Toland reluctantly agrees to serve his country one last time and help recover the film for Welles and the CIA. But it seems not everyone is as eager as they are to dig up the past. The discovery awakens shadowy forces who will do anything to keep their findings a secret. In search of the truth, Toland and Welles find themselves pursued across the globe in a cat and mouse game with enormous, world-altering consequences.

Andre Millard Equipping James Bond

André Millard

Nonfiction / Equipping James Bond

André Millard teaches history at the University of Alabama, Birmingham, where he was director of the American Studies program for many years. His research is focused on the relationship between technology and culture. His books include America on Record: A History of Recorded Sound, The Electric Guitar, and Beatlemania. He read Ian Fleming’s novels as a teenager in London in the 1960s and has been fascinated with the character of James Bond ever since.

Appearing:

Sat., 4/27, 1:00 p.m. | Darragh Center, Main Library

About the book:

The popularity of the 007 franchise depends on a seductive formula of sex, violence, and snobbery. Much of its appeal, too, lies in its gadgets: slick, somewhat improbable technological devices that give everyone’s favorite secret agent the edge over his adversaries.

In Equipping James Bond, Millard chronicles a hundred-year history of espionage technology through the lens of Ian Fleming’s infamous character and his ingenious spyware. Beginning with the creation of MI6, the British secret service, Millard traces the development of espionage technology from the advanced weaponry of the nineteenth century to the evolving threat of computer hacking and surveillance. Arguing that the gadgets in the books and films articulate the leading edge of technological awareness at the time, Millard describes how Bond goes from protecting 1950s England from criminal activity to saving a world threatened by nuclear bombs, poison gas, and attacks from space.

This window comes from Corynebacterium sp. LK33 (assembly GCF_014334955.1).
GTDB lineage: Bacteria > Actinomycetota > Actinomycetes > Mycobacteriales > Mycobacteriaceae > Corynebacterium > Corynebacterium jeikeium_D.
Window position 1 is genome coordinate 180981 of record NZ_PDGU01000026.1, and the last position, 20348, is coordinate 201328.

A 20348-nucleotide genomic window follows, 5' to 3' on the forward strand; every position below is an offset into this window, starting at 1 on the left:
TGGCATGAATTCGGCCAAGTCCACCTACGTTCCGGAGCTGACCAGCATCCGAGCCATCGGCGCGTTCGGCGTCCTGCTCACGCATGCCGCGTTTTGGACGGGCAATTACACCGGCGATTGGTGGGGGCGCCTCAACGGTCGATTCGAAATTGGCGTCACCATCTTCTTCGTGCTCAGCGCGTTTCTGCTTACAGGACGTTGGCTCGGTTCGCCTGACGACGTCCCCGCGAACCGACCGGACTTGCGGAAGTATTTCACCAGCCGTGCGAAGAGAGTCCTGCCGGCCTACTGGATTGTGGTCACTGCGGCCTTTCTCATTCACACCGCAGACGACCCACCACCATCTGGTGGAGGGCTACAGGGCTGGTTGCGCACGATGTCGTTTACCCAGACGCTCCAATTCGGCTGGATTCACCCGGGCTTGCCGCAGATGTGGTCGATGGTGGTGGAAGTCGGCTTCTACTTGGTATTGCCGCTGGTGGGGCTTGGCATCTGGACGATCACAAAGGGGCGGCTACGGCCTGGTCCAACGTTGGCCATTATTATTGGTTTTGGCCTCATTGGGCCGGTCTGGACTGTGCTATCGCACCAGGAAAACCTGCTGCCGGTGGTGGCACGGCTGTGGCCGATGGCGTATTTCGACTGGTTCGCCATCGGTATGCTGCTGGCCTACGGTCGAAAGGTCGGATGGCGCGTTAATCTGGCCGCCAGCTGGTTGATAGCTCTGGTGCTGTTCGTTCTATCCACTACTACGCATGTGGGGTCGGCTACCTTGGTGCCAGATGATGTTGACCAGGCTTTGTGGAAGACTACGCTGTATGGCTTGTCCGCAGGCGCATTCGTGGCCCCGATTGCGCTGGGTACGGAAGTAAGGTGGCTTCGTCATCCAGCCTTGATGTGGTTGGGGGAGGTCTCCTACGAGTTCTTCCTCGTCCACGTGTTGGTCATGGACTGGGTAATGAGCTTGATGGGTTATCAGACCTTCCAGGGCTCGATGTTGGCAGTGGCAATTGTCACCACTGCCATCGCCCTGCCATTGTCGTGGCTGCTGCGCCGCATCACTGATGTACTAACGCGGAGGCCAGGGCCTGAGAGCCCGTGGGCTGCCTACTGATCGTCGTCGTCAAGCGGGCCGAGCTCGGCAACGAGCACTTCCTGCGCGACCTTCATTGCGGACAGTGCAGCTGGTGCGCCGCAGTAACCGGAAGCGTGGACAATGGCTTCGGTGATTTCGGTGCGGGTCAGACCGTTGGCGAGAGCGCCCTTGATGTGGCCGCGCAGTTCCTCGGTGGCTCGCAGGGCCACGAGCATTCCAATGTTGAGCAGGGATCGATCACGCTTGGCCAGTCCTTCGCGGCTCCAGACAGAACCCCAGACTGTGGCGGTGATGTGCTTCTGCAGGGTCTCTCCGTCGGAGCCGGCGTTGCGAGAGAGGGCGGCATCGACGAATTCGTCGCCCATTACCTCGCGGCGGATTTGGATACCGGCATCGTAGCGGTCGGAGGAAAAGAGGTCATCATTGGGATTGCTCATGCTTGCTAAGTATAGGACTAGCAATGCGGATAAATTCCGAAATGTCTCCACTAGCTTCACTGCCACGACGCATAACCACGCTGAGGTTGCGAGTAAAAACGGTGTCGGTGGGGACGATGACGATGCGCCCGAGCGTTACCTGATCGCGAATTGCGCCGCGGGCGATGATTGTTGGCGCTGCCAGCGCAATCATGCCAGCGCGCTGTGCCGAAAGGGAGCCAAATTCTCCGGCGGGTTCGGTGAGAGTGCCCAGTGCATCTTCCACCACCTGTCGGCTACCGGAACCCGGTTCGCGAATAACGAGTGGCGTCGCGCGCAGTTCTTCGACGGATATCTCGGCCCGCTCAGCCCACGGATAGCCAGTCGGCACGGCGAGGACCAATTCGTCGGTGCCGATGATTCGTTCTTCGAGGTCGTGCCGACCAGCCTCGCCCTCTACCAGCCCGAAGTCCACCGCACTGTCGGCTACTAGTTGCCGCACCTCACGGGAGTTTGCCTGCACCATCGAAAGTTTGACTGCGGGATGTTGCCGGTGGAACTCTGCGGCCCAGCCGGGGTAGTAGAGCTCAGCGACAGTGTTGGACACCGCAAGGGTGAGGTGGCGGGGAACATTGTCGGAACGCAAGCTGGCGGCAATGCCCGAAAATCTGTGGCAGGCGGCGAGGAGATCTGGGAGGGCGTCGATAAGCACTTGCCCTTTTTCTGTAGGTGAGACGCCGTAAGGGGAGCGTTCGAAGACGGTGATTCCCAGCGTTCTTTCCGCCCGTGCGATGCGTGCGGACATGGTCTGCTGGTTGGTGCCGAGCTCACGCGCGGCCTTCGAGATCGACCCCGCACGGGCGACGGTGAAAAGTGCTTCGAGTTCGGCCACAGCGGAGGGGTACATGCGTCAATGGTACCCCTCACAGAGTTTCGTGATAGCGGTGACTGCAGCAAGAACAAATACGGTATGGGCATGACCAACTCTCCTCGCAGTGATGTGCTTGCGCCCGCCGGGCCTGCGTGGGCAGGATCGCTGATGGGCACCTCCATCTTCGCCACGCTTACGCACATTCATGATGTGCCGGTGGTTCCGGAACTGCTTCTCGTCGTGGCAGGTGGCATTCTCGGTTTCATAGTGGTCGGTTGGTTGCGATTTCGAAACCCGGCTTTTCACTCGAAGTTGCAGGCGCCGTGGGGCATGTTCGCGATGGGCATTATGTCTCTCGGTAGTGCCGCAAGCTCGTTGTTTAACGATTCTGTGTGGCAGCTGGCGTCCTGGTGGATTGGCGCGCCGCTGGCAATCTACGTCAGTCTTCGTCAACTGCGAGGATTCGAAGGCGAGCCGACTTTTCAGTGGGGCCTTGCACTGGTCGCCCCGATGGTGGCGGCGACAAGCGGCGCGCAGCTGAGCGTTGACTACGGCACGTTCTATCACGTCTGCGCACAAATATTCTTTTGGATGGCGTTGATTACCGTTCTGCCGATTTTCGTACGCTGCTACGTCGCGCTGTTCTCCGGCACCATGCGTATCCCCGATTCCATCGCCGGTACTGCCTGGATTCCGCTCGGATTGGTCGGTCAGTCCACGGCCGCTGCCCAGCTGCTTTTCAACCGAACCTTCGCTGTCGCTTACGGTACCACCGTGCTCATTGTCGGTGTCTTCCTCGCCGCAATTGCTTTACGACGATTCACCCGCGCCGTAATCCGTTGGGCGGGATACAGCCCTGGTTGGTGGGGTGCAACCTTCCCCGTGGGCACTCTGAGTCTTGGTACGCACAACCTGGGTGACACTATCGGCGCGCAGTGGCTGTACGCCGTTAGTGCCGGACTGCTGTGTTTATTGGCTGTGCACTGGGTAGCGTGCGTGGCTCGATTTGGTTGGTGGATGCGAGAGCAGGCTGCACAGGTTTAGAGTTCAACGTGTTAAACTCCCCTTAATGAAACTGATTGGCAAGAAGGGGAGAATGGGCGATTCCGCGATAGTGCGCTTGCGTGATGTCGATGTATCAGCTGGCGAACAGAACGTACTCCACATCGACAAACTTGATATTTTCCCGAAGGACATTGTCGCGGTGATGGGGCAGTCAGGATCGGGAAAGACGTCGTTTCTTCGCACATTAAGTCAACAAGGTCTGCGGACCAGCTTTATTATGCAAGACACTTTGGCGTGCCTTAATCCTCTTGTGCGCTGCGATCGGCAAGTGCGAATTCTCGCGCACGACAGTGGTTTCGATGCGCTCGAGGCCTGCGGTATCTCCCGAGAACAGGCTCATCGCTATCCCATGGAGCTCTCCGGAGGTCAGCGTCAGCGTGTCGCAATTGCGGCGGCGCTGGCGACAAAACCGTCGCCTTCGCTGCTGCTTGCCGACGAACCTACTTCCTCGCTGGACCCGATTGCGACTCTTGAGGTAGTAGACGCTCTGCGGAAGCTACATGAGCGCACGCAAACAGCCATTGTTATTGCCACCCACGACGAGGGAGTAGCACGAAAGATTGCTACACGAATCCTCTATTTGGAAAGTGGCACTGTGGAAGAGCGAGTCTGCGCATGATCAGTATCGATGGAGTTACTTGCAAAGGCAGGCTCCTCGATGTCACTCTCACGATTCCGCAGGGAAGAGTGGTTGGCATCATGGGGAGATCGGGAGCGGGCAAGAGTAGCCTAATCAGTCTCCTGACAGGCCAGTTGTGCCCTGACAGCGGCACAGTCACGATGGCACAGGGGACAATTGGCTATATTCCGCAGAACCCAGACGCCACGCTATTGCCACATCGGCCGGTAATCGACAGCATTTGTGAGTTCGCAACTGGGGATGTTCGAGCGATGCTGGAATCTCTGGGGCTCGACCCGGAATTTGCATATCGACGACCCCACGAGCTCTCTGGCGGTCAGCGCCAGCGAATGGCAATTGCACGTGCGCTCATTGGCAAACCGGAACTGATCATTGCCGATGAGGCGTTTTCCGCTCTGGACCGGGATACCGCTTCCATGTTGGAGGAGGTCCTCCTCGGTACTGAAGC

Elizabeth Minchilli The Italian Table: Creating Festive Meals for Family and Friends

Elizabeth Minchilli

Nonfiction / The Italian Table: Creating Festive Meals for Family and Friends

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Elizabeth Minchilli is the author of nine books on the joys of Italian life, including her newest, The Italian Table: Creating Festive Meals for Family and Friends. She has written for more than 40 magazines, and today shares her passion for Italy through her blog, best-selling apps for iTunes and Android, and her food tours in Italy. Other books include Eating My Way Through Italy, which recounts her journeys around Italy, following her appetite, and Eating Rome: Living the Good Life in the Eternal City, based on her popular blog Elizabeth Minchilli in Rome. She lives with her husband, Domenico Minchilli, an architect who restores and builds homes in Italy and around the world, in a rooftop apartment in Rome and in a farmhouse in Umbria.

Watch:

Home & Family interview

Appearing:

Sat., 4/27, 1:00 p.m. | Ron Robinson Theater
Sat., 4/27, 4:00 p.m. | Eggshells Kitchen Co. Get tickets » Sun., 4/27, 4:30 p.m. | Root Café

About the book:

The Italian Table delivers both parts of the fantasy and reality of Italian meals as they would be eaten on location. Combining menus and recipes with visual experience and inspiration – as well as insight into the traditions of the food and celebrations – it serves as a practical resource that gives home cooks and hosts step-by-step guidance on how to re-create these fabulous meals at their own tables.

Menus and recipes include: Eating in the Market in Florence with Coward’s Spaghetti, Pappa al Pomodoro, and Apple Cake; A Sunday Lunch in Emilia-Romagna with Ricotta and Swiss Chard Tortelli, Vegetable Pie, and Stuffed Pork Roast; and A Table by the Sea in Positano with Mozzarella on Grilled Lemon Leaves, Squid and Walnut Salad, and Jackie O’s Spaghetti. With a resources section for Italian ingredients; headnotes brimming with interesting history, recipe shortcuts, and serving suggestions; and menu introductions detailing what to drink, how to set the table, and how to time the preparation and the party itself, this is an essential guide for home cooks and those who love to entertain.

Bonnie Montgomery, Forever Photo credit: Michelle Waggoner

Bonnie Montgomery

Music / Forever

Bonnie Montgomery was brought up listening to the music that flowed trough her family’s Arkansas music store. She spent her childhood heavily steeped in Ozark bluegrass, Texas swing, and Delta blues, as well as gospel and rock and roll. All of this served to give her a folk/bluegrass/country perspective that’s both traditional and timeless. With Forever, her second full-length album (inspired by Willie Nelson’s Phases and Stages), the silver-voiced songstress once again delves into classic country sounds and storytelling. “It’s a concept album,” Montgovery says. “The songs are about life on the road, loss, and the mysticism of West Texas.”

Appearing:

Fri., 4/26, 10:30 p.m. | Four Quarter Bar ($5 tickets at the door)
Sat., 4/27, 2:30 p.m. | The Bookstore at Library Square